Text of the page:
I enjoyed this wine at a family birthday celebration we did recently at the Fig Café, in Glen Ellen--sister restaurant to The Girl and the Fig, in Sonoma. I like the Fig Café because it's one of the very few restaurants in the area that doesn't charge a high corkage fee. In fact, the Fig Café will happily uncork and serve wines you bring in yourself for nothing. Yes, I know it's hard to believe that right in the middle of one of the world's great wine-growing regions, you'd find a restaurant that was friendly to wine lovers, but it's true. (I don't know if The Girl and the Fig has the same policy; I've been there only for lunch.)
I moved to Santa Rosa in the autumn of 2000, exhausted from years of living in Tokyo and from the pressures of twelve years in the financial industry there, including six years as a securities analyst during Japan's economic bubble period (which admittedly had its perks, but I was exhausted nevertheless). Everything was new here in California. I think I was in a state of shock for a while after coming "home"--although nowhere really feels like home to me, the consequence of never having lived any one place for very long. If anywhere is home, I suppose Tokyo is, but, at that time, I was dazed and continually surprised by all the space, by all the sunshine, and by the bounty in the supermarkets in the US. What is now Whole Foods was a store called Food for Thought. It had an interesting wine section and an interesting wine buyer that I became friendly with. This is a wine I bought shortly after landing back here in the US. The bottle still has the price sticker on it. I paid $21.99 for it.
It was in beautiful condition when we drank it at the gathering, probably at its peak. It had spent its final ten years in my cellar. More than anything, I enjoyed it for its heady bouquet of violets. I'm a sucker for the scent and taste of violets in a wine. I suppose that's why so many of my favorite French reds come from the southern Rhône. This one was full of violets. Delicious. Another very good yet inexpensive 1998 wine from the southern Rhône.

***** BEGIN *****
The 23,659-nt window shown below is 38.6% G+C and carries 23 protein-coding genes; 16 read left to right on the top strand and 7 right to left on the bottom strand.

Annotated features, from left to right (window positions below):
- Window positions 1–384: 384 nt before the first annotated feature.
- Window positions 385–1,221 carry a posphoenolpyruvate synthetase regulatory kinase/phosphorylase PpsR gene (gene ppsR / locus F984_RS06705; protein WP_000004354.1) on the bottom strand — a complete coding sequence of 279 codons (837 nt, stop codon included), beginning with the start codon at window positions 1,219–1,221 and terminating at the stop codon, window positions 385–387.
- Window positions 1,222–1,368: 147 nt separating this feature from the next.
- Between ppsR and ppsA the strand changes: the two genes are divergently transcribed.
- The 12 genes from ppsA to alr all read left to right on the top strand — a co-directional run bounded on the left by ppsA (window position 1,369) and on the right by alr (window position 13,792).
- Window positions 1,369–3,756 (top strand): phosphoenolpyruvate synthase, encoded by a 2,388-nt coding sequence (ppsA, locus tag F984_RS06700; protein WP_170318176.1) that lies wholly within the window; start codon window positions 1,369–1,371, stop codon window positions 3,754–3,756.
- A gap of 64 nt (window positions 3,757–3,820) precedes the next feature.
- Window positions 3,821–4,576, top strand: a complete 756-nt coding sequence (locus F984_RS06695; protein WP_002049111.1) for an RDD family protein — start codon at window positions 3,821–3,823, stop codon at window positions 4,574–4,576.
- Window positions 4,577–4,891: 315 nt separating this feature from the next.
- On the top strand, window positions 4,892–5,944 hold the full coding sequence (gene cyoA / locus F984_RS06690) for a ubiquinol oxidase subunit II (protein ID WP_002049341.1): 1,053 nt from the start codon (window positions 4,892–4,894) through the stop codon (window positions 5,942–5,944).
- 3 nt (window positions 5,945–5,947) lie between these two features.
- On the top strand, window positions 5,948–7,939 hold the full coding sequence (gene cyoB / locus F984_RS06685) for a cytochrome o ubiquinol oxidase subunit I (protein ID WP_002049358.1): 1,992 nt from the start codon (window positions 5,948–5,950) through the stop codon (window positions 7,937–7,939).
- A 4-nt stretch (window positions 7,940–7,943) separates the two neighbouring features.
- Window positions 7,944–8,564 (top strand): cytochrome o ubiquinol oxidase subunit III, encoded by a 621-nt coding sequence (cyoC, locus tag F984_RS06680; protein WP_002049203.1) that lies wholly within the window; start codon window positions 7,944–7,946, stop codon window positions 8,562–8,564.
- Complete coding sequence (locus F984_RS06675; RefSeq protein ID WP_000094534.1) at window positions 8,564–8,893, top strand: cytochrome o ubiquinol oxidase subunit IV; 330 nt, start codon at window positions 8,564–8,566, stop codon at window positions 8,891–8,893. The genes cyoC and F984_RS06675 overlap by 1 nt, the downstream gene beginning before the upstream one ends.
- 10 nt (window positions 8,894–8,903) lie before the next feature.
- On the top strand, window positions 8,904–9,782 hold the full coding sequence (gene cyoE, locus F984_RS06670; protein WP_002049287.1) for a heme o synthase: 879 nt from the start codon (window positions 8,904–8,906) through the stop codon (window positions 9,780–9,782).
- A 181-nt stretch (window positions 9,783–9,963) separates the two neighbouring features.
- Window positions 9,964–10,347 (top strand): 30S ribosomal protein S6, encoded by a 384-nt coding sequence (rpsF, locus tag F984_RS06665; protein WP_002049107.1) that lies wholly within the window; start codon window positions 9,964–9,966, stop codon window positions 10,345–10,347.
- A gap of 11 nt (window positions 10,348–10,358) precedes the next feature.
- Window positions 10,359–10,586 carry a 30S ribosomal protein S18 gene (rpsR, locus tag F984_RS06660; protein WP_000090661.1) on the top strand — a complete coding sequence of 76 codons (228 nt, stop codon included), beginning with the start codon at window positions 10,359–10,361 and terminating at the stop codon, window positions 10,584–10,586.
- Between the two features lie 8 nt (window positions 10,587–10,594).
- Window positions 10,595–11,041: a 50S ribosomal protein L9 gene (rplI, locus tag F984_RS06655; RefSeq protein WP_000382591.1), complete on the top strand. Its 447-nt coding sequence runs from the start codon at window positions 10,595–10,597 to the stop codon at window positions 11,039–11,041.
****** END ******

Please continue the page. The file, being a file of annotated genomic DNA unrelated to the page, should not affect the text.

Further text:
For a long time, references to "violets" in wine perplexed me. The violets I knew never had much scent (they were an aggressive spreader in the Dayton, Ohio garden I took care of for my mother as a teenager. Pretty, but not especially fragrant. I spent a lot of time ripping them out of places they didn't belong.) It wasn't until I encountered Viola odorata, the violet the French like to entomb in sugar crystals, that I understood. Find this plant at a nursery and plant it in your garden (steal and eat one of the flowers at least). Everything will make sense.
Familiar, as I say. The first time I smelled and tasted one of these flowers I found myself suddenly standing in the New York City of my childhood. Brooklyn, to be exact. St. John's Place. On the sidewalk in front of our apartment building, unrolling a roll of candies. No violets grew at St. John's Place. Very little grew there. I mostly remember asphalt and concrete and yellow bricks. But there was a candy store at the corner of our street--the store that my brother and I were sent to on Sunday mornings to bring back the New York Times from, the candy store where occasionally I was allowed to use my allowance to buy some candy (I think I was given 10¢ a week). [Looking at Google Maps, I see that this candy store must have been at the corner of St. John's Place and Underhill Ave. Our address on St. John's Place was 283.]
I remember my favorite candies. LifeSavers above all else. I remember the sense of outrage I felt when they went from 5¢ a roll to 7¢ a roll--seven seemed such an untidy number--not to mention that my allowance suddenly bought only one roll. My favorite flavor was "Tropical." Mangoes? Coconuts? Pineapples? I don't remember exactly, but they were wonderful. I used to dissolve them slowly in my mouth, trying to see how small and thin I could let the round candy become before it broke in two. Another favorite was a candy I've been unable to remember the name of. It came in small rolls--about half the size of a LifeSavers roll (both in length and diameter). Each candy was round and slightly cupped. One fit into the next like a nestled spoon. They came in pastel colors. One of the flavors in the multi-colored roll (I realized after I encountered Viola odorata) was redolent of violets. Perhaps that childhood association is part of the reason I respond to the scent of violets so instinctively, so powerfully, so pleasurably.